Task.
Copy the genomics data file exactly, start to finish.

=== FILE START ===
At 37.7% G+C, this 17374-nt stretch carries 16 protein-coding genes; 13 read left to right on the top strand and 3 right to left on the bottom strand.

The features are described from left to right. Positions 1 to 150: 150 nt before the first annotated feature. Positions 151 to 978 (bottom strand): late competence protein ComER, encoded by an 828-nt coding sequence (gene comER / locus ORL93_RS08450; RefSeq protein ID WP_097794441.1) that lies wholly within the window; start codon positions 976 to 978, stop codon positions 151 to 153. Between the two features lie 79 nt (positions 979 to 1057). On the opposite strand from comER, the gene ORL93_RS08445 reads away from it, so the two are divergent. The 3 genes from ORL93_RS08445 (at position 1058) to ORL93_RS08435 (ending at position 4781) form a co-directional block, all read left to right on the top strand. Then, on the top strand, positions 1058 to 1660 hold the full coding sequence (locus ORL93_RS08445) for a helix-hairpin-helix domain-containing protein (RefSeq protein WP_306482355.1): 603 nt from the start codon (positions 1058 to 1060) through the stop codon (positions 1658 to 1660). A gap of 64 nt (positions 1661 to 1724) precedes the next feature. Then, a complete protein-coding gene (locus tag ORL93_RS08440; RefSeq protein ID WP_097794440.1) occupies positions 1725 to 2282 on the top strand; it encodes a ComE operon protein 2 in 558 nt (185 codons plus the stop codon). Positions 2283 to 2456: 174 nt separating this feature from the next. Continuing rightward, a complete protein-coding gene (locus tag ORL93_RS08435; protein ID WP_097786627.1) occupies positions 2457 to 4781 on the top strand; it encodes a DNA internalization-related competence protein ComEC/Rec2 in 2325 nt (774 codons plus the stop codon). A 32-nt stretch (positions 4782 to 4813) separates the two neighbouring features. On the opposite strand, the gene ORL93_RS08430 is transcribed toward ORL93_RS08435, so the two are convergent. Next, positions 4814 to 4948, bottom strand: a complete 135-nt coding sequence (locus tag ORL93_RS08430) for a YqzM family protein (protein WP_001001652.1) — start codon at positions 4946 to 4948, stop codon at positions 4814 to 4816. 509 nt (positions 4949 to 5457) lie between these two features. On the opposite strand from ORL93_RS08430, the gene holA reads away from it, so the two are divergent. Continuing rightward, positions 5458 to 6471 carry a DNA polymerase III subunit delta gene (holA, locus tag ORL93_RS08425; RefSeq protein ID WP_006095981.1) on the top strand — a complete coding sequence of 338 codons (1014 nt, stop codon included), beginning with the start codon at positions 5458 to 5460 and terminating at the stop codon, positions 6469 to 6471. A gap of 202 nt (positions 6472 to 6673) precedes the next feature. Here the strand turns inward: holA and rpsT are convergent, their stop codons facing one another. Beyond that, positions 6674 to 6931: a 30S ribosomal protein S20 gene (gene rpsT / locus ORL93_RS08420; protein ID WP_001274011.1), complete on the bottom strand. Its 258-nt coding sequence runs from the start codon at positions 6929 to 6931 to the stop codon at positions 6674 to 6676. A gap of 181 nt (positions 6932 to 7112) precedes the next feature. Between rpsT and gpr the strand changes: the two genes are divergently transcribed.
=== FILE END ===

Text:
At 37.7% G+C, this 17374-nt stretch carries 16 protein-coding genes; 13 read left to right on the top strand and 3 right to left on the bottom strand.

The features are described from left to right. Positions 1 to 150: 150 nt before the first annotated feature. Positions 151 to 978 (bottom strand): late competence protein ComER, encoded by an 828-nt coding sequence (gene comER / locus ORL93_RS08450; RefSeq protein ID WP_097794441.1) that lies wholly within the window; start codon positions 976 to 978, stop codon positions 151 to 153. Between the two features lie 79 nt (positions 979 to 1057). On the opposite strand from comER, the gene ORL93_RS08445 reads away from it, so the two are divergent. The 3 genes from ORL93_RS08445 (at position 1058) to ORL93_RS08435 (ending at position 4781) form a co-directional block, all read left to right on the top strand. Then, on the top strand, positions 1058 to 1660 hold the full coding sequence (locus ORL93_RS08445) for a helix-hairpin-helix domain-containing protein (RefSeq protein WP_306482355.1): 603 nt from the start codon (positions 1058 to 1060) through the stop codon (positions 1658 to 1660). A gap of 64 nt (positions 1661 to 1724) precedes the next feature. Then, a complete protein-coding gene (locus tag ORL93_RS08440; RefSeq protein ID WP_097794440.1) occupies positions 1725 to 2282 on the top strand; it encodes a ComE operon protein 2 in 558 nt (185 codons plus the stop codon). Positions 2283 to 2456: 174 nt separating this feature from the next. Continuing rightward, a complete protein-coding gene (locus tag ORL93_RS08435; protein ID WP_097786627.1) occupies positions 2457 to 4781 on the top strand; it encodes a DNA internalization-related competence protein ComEC/Rec2 in 2325 nt (774 codons plus the stop codon). A 32-nt stretch (positions 4782 to 4813) separates the two neighbouring features. On the opposite strand, the gene ORL93_RS08430 is transcribed toward ORL93_RS08435, so the two are convergent. Next, positions 4814 to 4948, bottom strand: a complete 135-nt coding sequence (locus tag ORL93_RS08430) for a YqzM family protein (protein WP_001001652.1) — start codon at positions 4946 to 4948, stop codon at positions 4814 to 4816. 509 nt (positions 4949 to 5457) lie between these two features. On the opposite strand from ORL93_RS08430, the gene holA reads away from it, so the two are divergent. Continuing rightward, positions 5458 to 6471 carry a DNA polymerase III subunit delta gene (holA, locus tag ORL93_RS08425; RefSeq protein ID WP_006095981.1) on the top strand — a complete coding sequence of 338 codons (1014 nt, stop codon included), beginning with the start codon at positions 5458 to 5460 and terminating at the stop codon, positions 6469 to 6471. A gap of 202 nt (positions 6472 to 6673) precedes the next feature. Here the strand turns inward: holA and rpsT are convergent, their stop codons facing one another. Beyond that, positions 6674 to 6931: a 30S ribosomal protein S20 gene (gene rpsT / locus ORL93_RS08420; protein ID WP_001274011.1), complete on the bottom strand. Its 258-nt coding sequence runs from the start codon at positions 6929 to 6931 to the stop codon at positions 6674 to 6676. A gap of 181 nt (positions 6932 to 7112) precedes the next feature. Between rpsT and gpr the strand changes: the two genes are divergently transcribed.